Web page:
Photo by Raghu Rai/Magnum Photos
If the spirit of modern India has a geographic heartland it is Gujarat, the northwestern state bordering Sindh, in Pakistan. Mohandas Karamchand Gandhi, the mahatma—Sanskrit for “great soul”—was a Gujarati, born in Porbandar, on the Arabian Sea, in 1869. The signal event of the Indian independence movement was the Salt March that Gandhi, joined by thousands, led in March 1930 across Gujarat, from the Sabarmati Ashram 241 miles south to Dandi, on the Gulf of Cambay. There Gandhi picked up a handful of salt on the beach and defied the British law prohibiting the collection or sale of salt by anyone but the colonial authorities. “Next to air and water, salt is perhaps the greatest necessity of life. It is the only condiment of the poor,” Gandhi wrote. In a letter to the viceroy he argued, “I regard this tax to be the most iniquitous of all from the poor man’s standpoint. As the independence movement is essentially for the poorest in the land, the beginning will be made with this evil.”
Gandhi’s identification with the poor was intrinsic to his universalist philosophy. As he put it:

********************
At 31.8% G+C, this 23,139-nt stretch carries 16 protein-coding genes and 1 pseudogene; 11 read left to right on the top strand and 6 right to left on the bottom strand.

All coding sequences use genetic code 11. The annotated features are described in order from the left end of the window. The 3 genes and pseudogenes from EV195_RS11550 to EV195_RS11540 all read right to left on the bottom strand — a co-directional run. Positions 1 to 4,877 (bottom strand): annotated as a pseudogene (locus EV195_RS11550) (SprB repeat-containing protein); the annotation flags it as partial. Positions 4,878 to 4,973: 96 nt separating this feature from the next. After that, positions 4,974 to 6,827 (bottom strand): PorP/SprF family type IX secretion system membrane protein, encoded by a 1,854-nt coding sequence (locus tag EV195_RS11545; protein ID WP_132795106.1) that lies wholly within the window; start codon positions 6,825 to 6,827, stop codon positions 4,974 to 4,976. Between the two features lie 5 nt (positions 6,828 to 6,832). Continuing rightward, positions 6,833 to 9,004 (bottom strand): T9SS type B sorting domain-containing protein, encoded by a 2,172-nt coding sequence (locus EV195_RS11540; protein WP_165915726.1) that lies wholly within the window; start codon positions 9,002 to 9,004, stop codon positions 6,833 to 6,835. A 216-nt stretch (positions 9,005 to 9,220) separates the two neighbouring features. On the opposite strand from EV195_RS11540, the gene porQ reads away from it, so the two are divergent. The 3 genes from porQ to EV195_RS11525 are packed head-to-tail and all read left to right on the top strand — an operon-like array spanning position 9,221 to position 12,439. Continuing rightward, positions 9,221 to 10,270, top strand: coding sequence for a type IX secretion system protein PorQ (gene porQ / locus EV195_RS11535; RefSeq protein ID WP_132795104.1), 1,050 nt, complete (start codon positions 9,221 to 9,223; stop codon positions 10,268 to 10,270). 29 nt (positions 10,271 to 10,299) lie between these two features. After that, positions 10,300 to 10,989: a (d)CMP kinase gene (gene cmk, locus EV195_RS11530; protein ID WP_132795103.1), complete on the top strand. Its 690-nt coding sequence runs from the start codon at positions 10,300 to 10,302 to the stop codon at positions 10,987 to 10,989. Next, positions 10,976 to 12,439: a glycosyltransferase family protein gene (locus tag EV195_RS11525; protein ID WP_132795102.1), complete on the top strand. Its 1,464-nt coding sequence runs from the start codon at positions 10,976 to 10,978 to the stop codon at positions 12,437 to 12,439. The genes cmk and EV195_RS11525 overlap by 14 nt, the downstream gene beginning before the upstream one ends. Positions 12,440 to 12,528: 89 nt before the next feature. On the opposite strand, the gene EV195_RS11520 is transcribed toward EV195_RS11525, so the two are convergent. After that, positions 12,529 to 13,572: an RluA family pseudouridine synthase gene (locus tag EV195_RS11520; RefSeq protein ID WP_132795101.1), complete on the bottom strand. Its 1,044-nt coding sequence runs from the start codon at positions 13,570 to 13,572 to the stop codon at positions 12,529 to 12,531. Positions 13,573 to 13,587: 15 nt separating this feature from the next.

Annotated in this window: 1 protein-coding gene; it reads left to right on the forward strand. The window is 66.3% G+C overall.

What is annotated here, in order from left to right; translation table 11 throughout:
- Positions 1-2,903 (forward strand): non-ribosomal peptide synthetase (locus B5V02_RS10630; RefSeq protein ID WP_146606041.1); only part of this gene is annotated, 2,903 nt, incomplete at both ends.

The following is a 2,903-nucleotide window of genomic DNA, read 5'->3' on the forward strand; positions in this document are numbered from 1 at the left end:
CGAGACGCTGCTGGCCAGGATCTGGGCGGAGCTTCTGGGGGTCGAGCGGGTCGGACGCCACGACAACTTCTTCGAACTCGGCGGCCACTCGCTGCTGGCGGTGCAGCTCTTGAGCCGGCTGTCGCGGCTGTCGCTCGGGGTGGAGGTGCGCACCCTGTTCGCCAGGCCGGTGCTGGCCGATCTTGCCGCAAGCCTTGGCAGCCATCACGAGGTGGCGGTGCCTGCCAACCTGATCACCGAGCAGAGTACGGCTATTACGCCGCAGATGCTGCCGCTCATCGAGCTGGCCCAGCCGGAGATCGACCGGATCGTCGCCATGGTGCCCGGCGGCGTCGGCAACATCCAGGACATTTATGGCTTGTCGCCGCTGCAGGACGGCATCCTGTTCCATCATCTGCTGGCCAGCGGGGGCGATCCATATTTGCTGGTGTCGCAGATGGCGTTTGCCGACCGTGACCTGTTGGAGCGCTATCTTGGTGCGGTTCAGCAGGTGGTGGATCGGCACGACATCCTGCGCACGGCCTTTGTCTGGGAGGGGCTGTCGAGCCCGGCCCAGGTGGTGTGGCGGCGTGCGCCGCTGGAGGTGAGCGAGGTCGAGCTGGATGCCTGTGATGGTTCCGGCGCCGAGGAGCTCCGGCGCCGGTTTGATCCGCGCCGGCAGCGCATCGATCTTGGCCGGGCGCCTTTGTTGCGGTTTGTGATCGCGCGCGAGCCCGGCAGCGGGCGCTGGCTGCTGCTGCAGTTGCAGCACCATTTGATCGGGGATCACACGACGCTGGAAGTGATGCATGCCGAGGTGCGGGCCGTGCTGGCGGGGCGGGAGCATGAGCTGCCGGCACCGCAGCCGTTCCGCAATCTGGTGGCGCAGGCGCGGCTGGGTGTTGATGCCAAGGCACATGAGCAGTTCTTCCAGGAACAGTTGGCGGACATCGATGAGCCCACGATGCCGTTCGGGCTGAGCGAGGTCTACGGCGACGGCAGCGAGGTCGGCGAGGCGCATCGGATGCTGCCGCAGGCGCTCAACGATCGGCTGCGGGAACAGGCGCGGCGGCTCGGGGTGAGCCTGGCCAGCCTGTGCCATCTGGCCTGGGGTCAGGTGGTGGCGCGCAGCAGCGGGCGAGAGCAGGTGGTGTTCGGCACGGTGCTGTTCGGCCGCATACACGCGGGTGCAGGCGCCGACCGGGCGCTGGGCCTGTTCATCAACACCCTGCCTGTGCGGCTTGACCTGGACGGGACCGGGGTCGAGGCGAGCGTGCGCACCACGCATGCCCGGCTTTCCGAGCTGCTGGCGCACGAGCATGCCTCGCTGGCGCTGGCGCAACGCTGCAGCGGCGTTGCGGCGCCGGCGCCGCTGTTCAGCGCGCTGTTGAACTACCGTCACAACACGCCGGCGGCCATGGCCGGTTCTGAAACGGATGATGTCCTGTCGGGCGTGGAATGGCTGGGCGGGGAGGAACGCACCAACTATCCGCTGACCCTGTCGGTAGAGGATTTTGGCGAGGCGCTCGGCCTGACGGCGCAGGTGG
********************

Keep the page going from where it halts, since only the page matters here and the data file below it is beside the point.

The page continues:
I do not believe in the doctrine of the greatest good of the greatest number. It means in its nakedness that in order to achieve the supposed good of 51 per cent the interests of 49 per cent may be, or rather, should be sacrificed. It is a heartless doctrine and has done harm to humanity. The only real dignified human doctrine is the greatest good of all.
To protect the poor against the ravages of capitalism, which benefits only the majority rather than everyone, India would adopt socialism after independence. More to the point, although the Hindus would numerically dominate, they could not ignore or trample the rights of tens of millions of Muslims. Indeed, the “greatest good” necessitated that the conscience of the new nation and the ruling Congress Party be avowedly secular.